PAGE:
She was unremarkable in appearance, but there was something of steel and fire beneath that soft-spoken shyness. It was apparent that the young soldier holding her hand represented welcome moral support, but not an irreplaceable element in achieving her purpose. Though she would not have recognized it in herself, she had come to the local office of the European Community Monitoring Mission not so much to petition for help as to enlist us as the chosen instrument for her inexorable campaign.
Amira was a Bosnian Muslim in her mid-twenties. The men of her immediate family were all dead, and when her escape from ‘ethnic cleansing’ took her to Croatia she had become separated from her beloved sister, Sabina, who had remained behind to give birth to a son that the father would not live to see. As a result they had ended up on the opposite sides of an embattled front line. Amira was unwavering in her intent that they be reunited – which side of the border didn’t matter – determined that they would face the remaining challenges of their lives together.
In the months which followed we were privileged to become a link across that seemingly impossible barrier. We met Sabina and her infant son unexpectedly, after intervening at the outbreak of another round of ‘ethnic cleansing’ that had driven her, along with hundreds of fellow Muslims, from a transitory refuge in Bosnia-Herzegovina across the border to a squalid and overcrowded Montenegrin town on the border of Kosovo. From then on we visited whenever possible, discreetly delivering messages and small parcels. In one of the many coincidences or small miracles which abound in war, I was later to meet the mother of Sabina’s murdered husband (we called him that, even though his death had prevented the intended marriage, so that the brutality would not succeed in illegitimizing the child). Happily, some years later I heard that the sisters had been reunited and succeeded in escaping the Balkans to find homes in Europe.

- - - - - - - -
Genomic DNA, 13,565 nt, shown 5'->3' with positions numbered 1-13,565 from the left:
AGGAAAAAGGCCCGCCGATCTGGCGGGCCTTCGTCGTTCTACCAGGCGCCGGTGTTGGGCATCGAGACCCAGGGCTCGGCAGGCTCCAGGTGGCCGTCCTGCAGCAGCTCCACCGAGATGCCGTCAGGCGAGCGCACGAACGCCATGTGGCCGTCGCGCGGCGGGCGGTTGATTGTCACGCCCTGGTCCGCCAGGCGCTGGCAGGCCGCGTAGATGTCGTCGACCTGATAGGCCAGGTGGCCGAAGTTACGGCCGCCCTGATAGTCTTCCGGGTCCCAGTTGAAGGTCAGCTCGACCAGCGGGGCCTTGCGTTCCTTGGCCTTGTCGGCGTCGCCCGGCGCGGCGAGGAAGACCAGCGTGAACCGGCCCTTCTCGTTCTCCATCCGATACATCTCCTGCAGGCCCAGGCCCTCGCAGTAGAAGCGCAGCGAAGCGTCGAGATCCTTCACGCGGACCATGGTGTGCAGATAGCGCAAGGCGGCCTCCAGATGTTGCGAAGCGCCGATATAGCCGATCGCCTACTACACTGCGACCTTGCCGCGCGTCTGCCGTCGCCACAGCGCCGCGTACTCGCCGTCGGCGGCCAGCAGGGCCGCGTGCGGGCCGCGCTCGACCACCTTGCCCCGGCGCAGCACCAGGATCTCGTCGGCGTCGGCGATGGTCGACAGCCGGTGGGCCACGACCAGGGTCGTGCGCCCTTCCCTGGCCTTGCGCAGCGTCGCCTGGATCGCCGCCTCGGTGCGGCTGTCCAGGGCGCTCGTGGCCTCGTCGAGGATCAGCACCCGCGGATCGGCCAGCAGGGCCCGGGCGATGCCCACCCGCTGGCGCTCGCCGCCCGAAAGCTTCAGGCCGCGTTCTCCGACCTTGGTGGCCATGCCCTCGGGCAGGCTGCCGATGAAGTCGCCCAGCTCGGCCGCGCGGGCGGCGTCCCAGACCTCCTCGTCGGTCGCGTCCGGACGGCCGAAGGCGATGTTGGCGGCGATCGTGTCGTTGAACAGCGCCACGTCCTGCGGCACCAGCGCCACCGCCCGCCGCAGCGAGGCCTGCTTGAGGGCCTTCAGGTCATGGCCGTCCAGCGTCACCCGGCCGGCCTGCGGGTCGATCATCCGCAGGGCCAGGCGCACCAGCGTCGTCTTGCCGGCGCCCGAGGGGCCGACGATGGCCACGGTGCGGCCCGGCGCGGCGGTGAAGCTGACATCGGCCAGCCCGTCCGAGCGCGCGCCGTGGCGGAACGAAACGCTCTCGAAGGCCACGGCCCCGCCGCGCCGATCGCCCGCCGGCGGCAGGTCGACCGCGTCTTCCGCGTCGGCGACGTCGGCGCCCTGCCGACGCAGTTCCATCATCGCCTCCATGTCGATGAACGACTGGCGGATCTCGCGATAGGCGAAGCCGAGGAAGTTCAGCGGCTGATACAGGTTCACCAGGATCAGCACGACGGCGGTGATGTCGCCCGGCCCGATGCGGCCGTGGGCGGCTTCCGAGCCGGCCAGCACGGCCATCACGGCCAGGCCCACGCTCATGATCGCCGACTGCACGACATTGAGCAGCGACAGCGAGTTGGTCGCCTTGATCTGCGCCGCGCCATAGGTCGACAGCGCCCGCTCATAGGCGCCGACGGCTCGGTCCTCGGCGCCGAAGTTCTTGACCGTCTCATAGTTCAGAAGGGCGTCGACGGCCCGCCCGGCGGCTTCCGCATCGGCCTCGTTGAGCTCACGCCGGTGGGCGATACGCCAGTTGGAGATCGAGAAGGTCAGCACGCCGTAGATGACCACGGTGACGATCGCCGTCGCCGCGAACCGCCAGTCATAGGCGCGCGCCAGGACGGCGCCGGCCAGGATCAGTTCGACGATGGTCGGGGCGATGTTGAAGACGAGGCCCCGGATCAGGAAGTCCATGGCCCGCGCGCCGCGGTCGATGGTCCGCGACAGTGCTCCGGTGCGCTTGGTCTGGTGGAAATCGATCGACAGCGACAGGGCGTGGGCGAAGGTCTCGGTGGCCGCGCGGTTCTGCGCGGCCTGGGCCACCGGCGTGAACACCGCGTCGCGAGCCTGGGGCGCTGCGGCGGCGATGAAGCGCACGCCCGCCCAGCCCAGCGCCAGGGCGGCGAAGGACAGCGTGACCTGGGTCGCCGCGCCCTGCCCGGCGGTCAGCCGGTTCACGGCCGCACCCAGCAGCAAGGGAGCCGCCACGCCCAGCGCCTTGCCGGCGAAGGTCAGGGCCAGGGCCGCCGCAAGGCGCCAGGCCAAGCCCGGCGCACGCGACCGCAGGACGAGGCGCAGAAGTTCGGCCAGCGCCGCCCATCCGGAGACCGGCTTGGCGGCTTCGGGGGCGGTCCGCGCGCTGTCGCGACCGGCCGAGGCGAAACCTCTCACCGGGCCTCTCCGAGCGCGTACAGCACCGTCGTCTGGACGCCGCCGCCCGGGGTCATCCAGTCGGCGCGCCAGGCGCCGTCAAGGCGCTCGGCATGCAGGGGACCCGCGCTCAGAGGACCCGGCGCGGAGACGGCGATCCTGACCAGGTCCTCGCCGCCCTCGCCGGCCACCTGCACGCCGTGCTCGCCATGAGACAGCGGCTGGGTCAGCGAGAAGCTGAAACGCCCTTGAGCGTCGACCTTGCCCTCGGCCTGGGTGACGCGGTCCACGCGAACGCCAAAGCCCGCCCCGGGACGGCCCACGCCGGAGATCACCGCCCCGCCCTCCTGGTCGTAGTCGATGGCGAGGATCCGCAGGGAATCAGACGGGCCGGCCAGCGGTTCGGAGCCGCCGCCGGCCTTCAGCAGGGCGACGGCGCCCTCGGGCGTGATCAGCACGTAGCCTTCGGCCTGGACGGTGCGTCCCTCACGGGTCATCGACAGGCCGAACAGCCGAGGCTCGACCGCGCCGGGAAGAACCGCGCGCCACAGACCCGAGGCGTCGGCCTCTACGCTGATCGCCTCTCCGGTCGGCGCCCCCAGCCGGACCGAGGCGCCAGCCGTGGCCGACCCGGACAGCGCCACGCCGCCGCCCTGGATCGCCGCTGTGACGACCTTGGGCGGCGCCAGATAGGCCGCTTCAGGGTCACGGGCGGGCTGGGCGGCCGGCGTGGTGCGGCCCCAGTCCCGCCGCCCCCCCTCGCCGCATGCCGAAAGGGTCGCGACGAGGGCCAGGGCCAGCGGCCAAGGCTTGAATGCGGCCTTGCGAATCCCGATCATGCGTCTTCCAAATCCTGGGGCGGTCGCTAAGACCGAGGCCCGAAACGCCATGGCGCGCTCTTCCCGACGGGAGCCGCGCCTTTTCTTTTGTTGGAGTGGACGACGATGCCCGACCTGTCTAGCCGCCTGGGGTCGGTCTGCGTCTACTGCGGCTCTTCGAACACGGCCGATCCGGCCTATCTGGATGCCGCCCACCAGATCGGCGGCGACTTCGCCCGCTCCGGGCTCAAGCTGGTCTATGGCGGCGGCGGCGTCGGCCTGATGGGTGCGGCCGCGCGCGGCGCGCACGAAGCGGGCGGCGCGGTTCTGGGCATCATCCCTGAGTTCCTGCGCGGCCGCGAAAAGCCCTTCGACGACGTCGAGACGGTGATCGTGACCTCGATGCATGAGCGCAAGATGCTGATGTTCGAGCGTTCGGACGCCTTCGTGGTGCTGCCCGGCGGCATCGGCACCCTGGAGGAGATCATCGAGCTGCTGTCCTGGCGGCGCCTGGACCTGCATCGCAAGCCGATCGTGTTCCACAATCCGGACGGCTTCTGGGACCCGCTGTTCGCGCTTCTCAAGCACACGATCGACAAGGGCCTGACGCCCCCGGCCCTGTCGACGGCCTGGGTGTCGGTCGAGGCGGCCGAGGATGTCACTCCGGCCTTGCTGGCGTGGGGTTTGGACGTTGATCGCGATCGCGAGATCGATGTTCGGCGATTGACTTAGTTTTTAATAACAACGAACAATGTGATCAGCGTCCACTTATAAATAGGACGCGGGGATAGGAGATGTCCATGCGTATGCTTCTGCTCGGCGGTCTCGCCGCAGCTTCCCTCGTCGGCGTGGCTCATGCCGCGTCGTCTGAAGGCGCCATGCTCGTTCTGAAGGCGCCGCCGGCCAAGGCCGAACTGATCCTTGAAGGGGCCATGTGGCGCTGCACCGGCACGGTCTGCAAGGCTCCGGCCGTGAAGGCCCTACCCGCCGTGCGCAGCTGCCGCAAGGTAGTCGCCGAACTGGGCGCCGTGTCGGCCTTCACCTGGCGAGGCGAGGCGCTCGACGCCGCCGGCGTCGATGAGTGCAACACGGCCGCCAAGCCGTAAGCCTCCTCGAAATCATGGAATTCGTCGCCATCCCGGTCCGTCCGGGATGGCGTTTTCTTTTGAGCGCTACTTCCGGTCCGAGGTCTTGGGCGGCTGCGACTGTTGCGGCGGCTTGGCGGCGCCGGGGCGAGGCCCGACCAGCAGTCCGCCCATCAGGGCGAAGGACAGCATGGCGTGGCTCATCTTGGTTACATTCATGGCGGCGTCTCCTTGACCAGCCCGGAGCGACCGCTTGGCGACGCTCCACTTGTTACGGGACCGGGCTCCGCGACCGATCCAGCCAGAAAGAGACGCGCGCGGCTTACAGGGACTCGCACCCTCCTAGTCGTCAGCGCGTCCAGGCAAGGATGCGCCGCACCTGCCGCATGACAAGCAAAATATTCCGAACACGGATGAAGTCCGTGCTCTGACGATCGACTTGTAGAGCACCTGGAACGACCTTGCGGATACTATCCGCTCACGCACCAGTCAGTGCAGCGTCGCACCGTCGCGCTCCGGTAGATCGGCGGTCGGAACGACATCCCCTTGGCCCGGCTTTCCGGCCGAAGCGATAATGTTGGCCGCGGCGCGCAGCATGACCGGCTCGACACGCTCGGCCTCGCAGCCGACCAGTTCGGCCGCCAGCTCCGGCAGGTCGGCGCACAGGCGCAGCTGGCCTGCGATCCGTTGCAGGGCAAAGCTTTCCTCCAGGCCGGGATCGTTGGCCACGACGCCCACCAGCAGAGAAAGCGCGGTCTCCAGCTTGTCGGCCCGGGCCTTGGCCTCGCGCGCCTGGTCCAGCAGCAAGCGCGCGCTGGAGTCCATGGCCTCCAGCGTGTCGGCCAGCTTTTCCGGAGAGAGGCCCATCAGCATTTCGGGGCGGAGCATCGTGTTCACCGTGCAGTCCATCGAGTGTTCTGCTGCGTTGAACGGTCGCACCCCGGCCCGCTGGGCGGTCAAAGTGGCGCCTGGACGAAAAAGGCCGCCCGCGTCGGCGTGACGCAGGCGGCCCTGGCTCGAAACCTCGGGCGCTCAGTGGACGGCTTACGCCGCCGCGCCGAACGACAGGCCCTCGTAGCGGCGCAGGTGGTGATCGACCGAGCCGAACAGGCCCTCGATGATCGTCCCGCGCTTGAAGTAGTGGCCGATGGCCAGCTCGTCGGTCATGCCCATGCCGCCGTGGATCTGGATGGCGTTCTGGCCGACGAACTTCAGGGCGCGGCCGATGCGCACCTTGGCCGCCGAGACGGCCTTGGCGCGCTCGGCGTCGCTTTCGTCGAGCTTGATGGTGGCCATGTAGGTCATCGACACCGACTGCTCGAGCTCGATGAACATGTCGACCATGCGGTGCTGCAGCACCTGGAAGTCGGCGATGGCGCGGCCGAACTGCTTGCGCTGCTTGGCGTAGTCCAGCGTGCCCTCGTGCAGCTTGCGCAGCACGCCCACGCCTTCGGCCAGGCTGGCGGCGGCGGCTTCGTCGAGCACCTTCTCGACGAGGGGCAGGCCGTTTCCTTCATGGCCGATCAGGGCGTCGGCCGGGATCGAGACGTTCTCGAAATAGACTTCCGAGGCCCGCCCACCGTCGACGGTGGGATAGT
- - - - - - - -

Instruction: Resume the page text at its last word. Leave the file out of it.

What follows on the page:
At this Christmas time of celebrating family, peace and joy, my mind goes back to hundreds of people like Amira, Sabina and the infant child, no matter what their ethnic identity (whatever that actually means). I think, too, of the many wartime villages populated almost exclusively by the elderly. While mothers, children, men of fighting age, and women acutely aware of the implications of brutal ‘ethnic cleansing’ had little choice but to leave, the elderly remained, almost always for the same reason. “I have lived my whole life here, and here I will die.”
In late 1992 we were based out of a hotel that also housed a large number of refugees – their ethnic identity is not important to the story because misery is universal. We had a Red Cross meeting to attend on the other side of the front and so offered to take letters and parcels to those who had remained behind. We were also tasked to transport a photographer documenting our mission for the British government. Along the way, destroyed vehicles and buildings, pock marks (and worse) on the road, all showed how fierce the fighting had been. A white vehicle with a large red cross painted on the side was mangled unrecognizably – who knows if the symbol was genuine or a not-unknown ruse.
After the meeting we set off to find the villagers, stopping to ask directions from a dear old lady who was clearly disappointed that we had nothing for her. With no interpreter it was difficult to explain. On reaching the place we found an old man herding sheep along the road, and two elderly women. One gestured for us to pile the parcels beside the road, Then, slowly, more elderly women started emerging from surrounding buildings; joy on the faces of those who received parcels, resigned disappointment on the others.
One lady spotted our car phone and gestured whether it would be possible to use it. My young Spanish teammate had picked up enough of the language to understand that her relatives were billeted in the same hotel as us. And so we agreed, knowing perfectly well that it was against the rules. The burst of joy on her face at the moment we connected her to her family brought tears to everyone’s eyes, my own included. That night I wrote this in my journal. “The next time I see Christmas presents under the tree and watch family Christmas calls, I will think of that village of lonely old people, a pile of roughly tied and labelled boxes on the side of a cattle track, and a dozen radiant faces clustered around the car.”